Tuesday, 28 December 2010

Before you accept received wisdom on Khodorkovsky.....

The international news media is a curious thing.  It descends, periodically, upon a country or a region, crow-bars a story into one of its easy narratives and before any nuance can be teased from the broader detail the circus moves on elsewhere.

It is left to longer form journalism and academia to stick with a story and make some sense of it.

With the verdict of the Khodorkovsky trial the world’s news crews descended once again on Moscow.  Their story was already written.  A dissident prosecuted by an oppressive regime for political reasons.  An outright defeat for the rule of law and conformation of Russia‘s legal nihilism.

Received wisdom is not entirely inaccurate where the Khodorkovsky case is concerned.  There is doubtless a political element to his prosecution.

It is also almost certain that the oligarch is guilty of substantial and serious crimes.  When Prime Minister Putin dismisses the furore surrounding the trial, stating, ‘a thief should be in prison’, he is guilty of being highly selective, but his words are not entirely without truth.

There is a serious problem with the consistency of Russian justice, but Khodorkovsky is an unlikely and unconvincing champion of transparency.

The problem, as most commentators see it, is that a clever and articulate critic of Putin was prosecuted.  The counter-argument, which is rarely explored, is that too few oligarchs were pursued for their lawlessness, rather than too many.

An attitude of ‘my enemy’s enemy’ skews critiques of the trial and renders many of them hypocritical.

For a counter-blast, I’d once again highlight Keith Gessen’s excellent article in the LRB and the book which it reviews, The Quality of Freedom by Richard Sakwa.  The Mark Ames piece highlighted above is also worth a read.  There are two sides to this story and the fact that Khodorkovsky is a ‘gentleman thief’ does not render him less of a thief.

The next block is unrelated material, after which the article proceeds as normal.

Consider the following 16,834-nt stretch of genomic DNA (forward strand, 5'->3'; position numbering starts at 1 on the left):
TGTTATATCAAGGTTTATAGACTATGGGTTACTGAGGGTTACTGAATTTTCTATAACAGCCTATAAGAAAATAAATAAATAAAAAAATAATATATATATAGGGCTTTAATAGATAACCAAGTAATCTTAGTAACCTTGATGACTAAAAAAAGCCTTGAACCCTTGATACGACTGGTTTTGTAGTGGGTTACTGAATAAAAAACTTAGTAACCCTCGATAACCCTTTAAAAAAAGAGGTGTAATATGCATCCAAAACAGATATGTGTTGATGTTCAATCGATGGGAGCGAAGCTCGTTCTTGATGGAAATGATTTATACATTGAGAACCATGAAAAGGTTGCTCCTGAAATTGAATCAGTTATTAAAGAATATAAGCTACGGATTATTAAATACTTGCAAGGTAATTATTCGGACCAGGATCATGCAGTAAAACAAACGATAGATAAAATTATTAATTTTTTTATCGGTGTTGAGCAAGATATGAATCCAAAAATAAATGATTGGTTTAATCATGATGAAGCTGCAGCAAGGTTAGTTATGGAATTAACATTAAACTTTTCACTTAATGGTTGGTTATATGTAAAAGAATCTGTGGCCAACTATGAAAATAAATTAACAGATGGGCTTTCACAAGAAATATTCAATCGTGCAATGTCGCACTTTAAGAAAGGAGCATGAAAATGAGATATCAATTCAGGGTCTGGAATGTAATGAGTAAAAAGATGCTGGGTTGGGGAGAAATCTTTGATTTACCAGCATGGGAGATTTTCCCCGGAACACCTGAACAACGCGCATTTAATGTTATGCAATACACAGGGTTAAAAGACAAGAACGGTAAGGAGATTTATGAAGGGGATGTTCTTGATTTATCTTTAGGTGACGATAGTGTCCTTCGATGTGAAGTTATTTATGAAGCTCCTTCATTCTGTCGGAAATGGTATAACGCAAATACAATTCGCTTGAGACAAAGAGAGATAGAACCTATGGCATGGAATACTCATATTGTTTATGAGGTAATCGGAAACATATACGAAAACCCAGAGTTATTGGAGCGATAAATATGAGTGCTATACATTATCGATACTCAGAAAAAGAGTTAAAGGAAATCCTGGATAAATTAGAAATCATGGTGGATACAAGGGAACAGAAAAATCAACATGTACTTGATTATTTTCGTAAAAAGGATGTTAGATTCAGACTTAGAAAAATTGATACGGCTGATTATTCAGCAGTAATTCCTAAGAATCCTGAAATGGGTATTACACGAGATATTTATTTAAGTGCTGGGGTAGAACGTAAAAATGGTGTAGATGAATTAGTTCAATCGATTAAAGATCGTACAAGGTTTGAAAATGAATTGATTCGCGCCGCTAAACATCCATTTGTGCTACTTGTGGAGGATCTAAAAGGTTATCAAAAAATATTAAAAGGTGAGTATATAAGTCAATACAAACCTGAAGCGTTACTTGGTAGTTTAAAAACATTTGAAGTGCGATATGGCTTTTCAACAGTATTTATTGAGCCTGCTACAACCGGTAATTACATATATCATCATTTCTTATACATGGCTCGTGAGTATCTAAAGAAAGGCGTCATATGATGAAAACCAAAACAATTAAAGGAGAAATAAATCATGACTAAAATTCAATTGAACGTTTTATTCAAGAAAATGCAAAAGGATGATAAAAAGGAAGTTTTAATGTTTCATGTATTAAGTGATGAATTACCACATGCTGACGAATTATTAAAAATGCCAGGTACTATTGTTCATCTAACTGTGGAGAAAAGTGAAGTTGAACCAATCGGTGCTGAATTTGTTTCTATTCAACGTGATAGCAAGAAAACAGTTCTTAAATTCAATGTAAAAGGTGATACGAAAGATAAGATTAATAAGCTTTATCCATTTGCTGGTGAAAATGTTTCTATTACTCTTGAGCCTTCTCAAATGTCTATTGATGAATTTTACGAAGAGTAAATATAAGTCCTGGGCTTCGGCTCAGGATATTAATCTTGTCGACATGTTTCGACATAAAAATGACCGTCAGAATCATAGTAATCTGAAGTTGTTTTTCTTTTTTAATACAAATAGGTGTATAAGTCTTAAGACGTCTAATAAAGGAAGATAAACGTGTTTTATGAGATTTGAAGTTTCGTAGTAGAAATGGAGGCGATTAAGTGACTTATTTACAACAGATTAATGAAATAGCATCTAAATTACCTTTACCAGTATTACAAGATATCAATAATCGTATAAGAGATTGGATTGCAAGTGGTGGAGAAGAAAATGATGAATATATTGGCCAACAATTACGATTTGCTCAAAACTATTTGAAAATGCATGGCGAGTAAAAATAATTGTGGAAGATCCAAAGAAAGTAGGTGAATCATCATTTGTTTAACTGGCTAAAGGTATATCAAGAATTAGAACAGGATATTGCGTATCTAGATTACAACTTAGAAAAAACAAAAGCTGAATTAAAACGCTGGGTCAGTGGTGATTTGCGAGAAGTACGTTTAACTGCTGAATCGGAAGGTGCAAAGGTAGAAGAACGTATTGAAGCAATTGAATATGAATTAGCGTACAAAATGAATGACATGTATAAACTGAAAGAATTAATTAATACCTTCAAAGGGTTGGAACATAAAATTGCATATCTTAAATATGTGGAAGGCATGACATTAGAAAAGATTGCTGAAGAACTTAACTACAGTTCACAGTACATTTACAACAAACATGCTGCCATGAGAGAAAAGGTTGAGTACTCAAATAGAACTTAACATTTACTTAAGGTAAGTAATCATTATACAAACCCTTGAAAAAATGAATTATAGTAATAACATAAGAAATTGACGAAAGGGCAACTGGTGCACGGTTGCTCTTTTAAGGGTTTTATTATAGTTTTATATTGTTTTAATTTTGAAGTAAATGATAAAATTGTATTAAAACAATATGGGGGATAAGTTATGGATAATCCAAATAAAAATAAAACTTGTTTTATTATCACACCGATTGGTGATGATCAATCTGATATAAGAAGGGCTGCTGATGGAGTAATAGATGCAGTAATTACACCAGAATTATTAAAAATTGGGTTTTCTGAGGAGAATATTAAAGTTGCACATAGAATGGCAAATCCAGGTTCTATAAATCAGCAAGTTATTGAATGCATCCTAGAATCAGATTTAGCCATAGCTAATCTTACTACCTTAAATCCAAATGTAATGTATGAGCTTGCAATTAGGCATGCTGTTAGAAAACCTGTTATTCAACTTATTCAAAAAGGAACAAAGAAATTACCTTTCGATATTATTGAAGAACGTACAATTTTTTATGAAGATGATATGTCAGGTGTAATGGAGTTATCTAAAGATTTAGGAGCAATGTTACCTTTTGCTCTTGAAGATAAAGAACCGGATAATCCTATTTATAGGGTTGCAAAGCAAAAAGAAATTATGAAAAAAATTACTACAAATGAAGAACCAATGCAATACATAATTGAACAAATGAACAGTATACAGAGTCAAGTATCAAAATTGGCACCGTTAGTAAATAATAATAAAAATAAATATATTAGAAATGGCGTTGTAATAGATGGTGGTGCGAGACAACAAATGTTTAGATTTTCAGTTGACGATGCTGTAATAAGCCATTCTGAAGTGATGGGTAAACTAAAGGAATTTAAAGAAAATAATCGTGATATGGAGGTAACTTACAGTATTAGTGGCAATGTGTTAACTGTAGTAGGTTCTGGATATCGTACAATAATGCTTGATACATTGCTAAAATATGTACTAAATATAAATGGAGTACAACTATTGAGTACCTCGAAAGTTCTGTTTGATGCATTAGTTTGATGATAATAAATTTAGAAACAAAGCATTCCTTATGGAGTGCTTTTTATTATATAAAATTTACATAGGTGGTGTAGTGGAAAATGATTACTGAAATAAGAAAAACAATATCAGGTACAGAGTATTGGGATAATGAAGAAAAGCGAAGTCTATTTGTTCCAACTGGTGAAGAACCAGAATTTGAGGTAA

3 comments:

Anonymous said...

The question arises, is it actually a crime when the state is complicate in the action? During the period in question I get the impression it was impossible to do major business in Russia without some form of corruption, and the government was aware of this too. Putins justice may be rather selective to say the least?

Gaw said...

Aren't you missing the main message of this case, which is that the Russian system of justice is a tool in the hands of the executive? They're all thieves and they should all be in prison (the politicians in power and the oligarchs, past and present, that is). But this is about power not justice.

Clinton is therefore correct in her point about this deterring inward investment - there is no real rule of law in Russia, and no reliable judicial protection for person or property.

Jennifer Eremeeva said...

You are right...and in Russia this is just No Big Deal, which in and of itself is a little worrying.